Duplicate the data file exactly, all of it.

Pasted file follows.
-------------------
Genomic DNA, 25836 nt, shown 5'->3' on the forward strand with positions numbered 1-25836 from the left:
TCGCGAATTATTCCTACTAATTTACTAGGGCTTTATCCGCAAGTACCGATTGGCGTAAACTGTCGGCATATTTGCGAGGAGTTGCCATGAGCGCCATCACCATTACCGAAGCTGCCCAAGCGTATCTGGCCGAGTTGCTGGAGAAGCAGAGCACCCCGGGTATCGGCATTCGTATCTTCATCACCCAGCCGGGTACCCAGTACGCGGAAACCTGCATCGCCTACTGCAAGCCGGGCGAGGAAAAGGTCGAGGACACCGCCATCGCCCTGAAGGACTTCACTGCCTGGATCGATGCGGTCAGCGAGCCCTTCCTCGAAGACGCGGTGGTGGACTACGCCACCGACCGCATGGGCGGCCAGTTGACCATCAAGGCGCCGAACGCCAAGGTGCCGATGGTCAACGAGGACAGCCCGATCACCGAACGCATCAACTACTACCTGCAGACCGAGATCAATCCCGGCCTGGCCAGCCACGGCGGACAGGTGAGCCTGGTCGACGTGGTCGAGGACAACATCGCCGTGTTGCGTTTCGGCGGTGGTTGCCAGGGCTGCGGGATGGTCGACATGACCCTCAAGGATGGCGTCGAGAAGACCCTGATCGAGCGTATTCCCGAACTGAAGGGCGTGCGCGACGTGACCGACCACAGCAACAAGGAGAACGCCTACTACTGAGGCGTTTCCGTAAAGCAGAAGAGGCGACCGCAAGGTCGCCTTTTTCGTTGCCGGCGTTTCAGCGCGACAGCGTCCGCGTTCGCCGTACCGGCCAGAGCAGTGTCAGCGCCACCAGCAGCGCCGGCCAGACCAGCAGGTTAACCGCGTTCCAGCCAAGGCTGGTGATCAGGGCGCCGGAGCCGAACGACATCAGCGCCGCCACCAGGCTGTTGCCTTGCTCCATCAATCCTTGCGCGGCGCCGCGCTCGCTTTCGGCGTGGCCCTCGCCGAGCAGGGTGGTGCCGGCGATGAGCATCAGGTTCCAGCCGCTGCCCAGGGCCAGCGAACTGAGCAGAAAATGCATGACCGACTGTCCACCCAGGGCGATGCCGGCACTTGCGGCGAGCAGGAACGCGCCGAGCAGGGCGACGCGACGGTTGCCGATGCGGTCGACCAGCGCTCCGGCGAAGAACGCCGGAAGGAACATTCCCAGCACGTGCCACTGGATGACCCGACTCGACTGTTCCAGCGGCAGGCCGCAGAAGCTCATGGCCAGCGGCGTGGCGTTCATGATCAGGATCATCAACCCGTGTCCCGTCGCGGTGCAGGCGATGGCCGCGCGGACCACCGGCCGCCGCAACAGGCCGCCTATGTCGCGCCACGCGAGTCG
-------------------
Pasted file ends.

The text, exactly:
Genomic DNA, 25836 nt, shown 5'->3' on the forward strand with positions numbered 1-25836 from the left:
TCGCGAATTATTCCTACTAATTTACTAGGGCTTTATCCGCAAGTACCGATTGGCGTAAACTGTCGGCATATTTGCGAGGAGTTGCCATGAGCGCCATCACCATTACCGAAGCTGCCCAAGCGTATCTGGCCGAGTTGCTGGAGAAGCAGAGCACCCCGGGTATCGGCATTCGTATCTTCATCACCCAGCCGGGTACCCAGTACGCGGAAACCTGCATCGCCTACTGCAAGCCGGGCGAGGAAAAGGTCGAGGACACCGCCATCGCCCTGAAGGACTTCACTGCCTGGATCGATGCGGTCAGCGAGCCCTTCCTCGAAGACGCGGTGGTGGACTACGCCACCGACCGCATGGGCGGCCAGTTGACCATCAAGGCGCCGAACGCCAAGGTGCCGATGGTCAACGAGGACAGCCCGATCACCGAACGCATCAACTACTACCTGCAGACCGAGATCAATCCCGGCCTGGCCAGCCACGGCGGACAGGTGAGCCTGGTCGACGTGGTCGAGGACAACATCGCCGTGTTGCGTTTCGGCGGTGGTTGCCAGGGCTGCGGGATGGTCGACATGACCCTCAAGGATGGCGTCGAGAAGACCCTGATCGAGCGTATTCCCGAACTGAAGGGCGTGCGCGACGTGACCGACCACAGCAACAAGGAGAACGCCTACTACTGAGGCGTTTCCGTAAAGCAGAAGAGGCGACCGCAAGGTCGCCTTTTTCGTTGCCGGCGTTTCAGCGCGACAGCGTCCGCGTTCGCCGTACCGGCCAGAGCAGTGTCAGCGCCACCAGCAGCGCCGGCCAGACCAGCAGGTTAACCGCGTTCCAGCCAAGGCTGGTGATCAGGGCGCCGGAGCCGAACGACATCAGCGCCGCCACCAGGCTGTTGCCTTGCTCCATCAATCCTTGCGCGGCGCCGCGCTCGCTTTCGGCGTGGCCCTCGCCGAGCAGGGTGGTGCCGGCGATGAGCATCAGGTTCCAGCCGCTGCCCAGGGCCAGCGAACTGAGCAGAAAATGCATGACCGACTGTCCACCCAGGGCGATGCCGGCACTTGCGGCGAGCAGGAACGCGCCGAGCAGGGCGACGCGACGGTTGCCGATGCGGTCGACCAGCGCTCCGGCGAAGAACGCCGGAAGGAACATTCCCAGCACGTGCCACTGGATGACCCGACTCGACTGTTCCAGCGGCAGGCCGCAGAAGCTCATGGCCAGCGGCGTGGCGTTCATGATCAGGATCATCAACCCGTGTCCCGTCGCGGTGCAGGCGATGGCCGCGCGGACCACCGGCCGCCGCAACAGGCCGCCTATGTCGCGCCACGCGAGTCG